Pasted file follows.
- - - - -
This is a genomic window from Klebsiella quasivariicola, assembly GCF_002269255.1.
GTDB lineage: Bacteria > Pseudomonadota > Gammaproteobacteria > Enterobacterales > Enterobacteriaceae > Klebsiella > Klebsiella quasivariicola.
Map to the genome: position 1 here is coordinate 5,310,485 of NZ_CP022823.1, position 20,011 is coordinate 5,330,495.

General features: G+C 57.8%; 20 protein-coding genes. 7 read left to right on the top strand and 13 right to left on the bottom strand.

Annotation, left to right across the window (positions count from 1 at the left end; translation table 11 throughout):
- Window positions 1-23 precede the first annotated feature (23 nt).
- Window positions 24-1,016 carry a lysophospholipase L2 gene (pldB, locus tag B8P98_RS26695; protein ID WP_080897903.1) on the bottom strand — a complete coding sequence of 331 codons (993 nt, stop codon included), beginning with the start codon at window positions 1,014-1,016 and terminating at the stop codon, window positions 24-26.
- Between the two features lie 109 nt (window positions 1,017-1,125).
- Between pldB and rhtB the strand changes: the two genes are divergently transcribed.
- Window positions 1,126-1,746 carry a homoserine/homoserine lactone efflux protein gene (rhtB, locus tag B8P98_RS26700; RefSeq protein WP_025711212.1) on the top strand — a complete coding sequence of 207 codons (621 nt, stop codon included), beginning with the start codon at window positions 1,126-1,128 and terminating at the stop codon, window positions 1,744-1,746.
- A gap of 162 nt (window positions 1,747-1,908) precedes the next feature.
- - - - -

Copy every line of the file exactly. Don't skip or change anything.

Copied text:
This is a genomic window from Klebsiella quasivariicola, assembly GCF_002269255.1.
GTDB lineage: Bacteria > Pseudomonadota > Gammaproteobacteria > Enterobacterales > Enterobacteriaceae > Klebsiella > Klebsiella quasivariicola.
Map to the genome: position 1 here is coordinate 5,310,485 of NZ_CP022823.1, position 20,011 is coordinate 5,330,495.

General features: G+C 57.8%; 20 protein-coding genes. 7 read left to right on the top strand and 13 right to left on the bottom strand.

Annotation, left to right across the window (positions count from 1 at the left end; translation table 11 throughout):
- Window positions 1-23 precede the first annotated feature (23 nt).
- Window positions 24-1,016 carry a lysophospholipase L2 gene (pldB, locus tag B8P98_RS26695; protein ID WP_080897903.1) on the bottom strand — a complete coding sequence of 331 codons (993 nt, stop codon included), beginning with the start codon at window positions 1,014-1,016 and terminating at the stop codon, window positions 24-26.
- Between the two features lie 109 nt (window positions 1,017-1,125).
- Between pldB and rhtB the strand changes: the two genes are divergently transcribed.
- Window positions 1,126-1,746 carry a homoserine/homoserine lactone efflux protein gene (rhtB, locus tag B8P98_RS26700; RefSeq protein WP_025711212.1) on the top strand — a complete coding sequence of 207 codons (621 nt, stop codon included), beginning with the start codon at window positions 1,126-1,128 and terminating at the stop codon, window positions 1,744-1,746.
- A gap of 162 nt (window positions 1,747-1,908) precedes the next feature.